2013 FA Cup winners Wigan placed into administration
The club are 14th in the Championship.
Championship side Wigan have been placed in administration.
A statement said Paul Stanley, Gerald Krasner and Dean Watson from Begbies Traynor had been appointed as joint administrators of the club on Wednesday.
Krasner said: “Our immediate objectives are to ensure the club completes all its fixtures this season and to urgently find interested parties to save Wigan Athletic FC and the jobs of the people who work for the club.
“Obviously the suspension of the Championship season due to Covid-19 has had a significant impact on the recent fortunes of the club.
“Wigan Athletic has been a focal point and source of pride for the town since 1932 and anyone who is interested in buying this historic sporting institution should contact the joint administrators directly.”
The Latics are 14th in the Championship with six games left to play. The second tier season restarted on June 20.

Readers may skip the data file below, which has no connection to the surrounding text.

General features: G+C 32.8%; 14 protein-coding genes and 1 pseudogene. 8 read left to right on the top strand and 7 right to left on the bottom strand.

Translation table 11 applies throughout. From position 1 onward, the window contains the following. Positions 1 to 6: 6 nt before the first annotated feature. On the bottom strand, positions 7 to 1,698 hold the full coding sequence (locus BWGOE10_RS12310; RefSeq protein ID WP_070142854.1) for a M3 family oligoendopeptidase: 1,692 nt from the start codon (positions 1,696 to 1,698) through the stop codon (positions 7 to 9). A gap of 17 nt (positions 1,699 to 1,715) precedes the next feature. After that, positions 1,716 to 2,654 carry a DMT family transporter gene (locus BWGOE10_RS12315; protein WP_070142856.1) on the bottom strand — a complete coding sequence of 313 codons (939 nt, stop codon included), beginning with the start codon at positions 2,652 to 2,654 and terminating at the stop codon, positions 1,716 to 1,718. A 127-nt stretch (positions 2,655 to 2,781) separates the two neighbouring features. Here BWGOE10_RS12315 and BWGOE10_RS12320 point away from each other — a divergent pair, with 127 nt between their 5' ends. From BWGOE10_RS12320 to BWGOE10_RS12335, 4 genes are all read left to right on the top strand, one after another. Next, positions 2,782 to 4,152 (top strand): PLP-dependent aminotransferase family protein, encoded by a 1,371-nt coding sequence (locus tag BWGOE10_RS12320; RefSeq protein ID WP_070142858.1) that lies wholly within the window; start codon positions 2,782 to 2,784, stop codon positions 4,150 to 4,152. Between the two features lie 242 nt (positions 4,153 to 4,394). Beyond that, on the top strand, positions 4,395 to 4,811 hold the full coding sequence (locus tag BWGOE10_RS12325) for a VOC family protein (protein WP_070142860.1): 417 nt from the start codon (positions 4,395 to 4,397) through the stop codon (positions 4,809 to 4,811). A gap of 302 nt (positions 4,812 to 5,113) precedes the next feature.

The club were in the Premier League as recently as 2013, winning the FA Cup in the same year.
Wigan dropped down into League One in 2015 but made an immediate return to the Championship.
The club recorded a net loss of GBP 9.2million in their most recent annual accounts for the year ending June 30, 2019.
That was an increase of GBP 1.5m on the previous year.
The club were owned by JJB Sports co-founder Dave Whelan until November 2018, when he and his family sold to the Hong Kong-based International Entertainment Corporation (IEC).
There was a further change of ownership on May 29 of this year, when IEC divested its ownership to Next Leader Fund.
IEC said in a letter to fans its decision came “after thorough assessment of several factors including the club’s financial position, management team and objectives, particularly the promotion to the Premier League”.
The letter added: “There are areas of misalignment in expectations which we feel may hinder our partnership going forward.
“Combining with the outbreak of the Covid-19 has created more uncertainty around the financial position of the EFL and the football business as a whole.”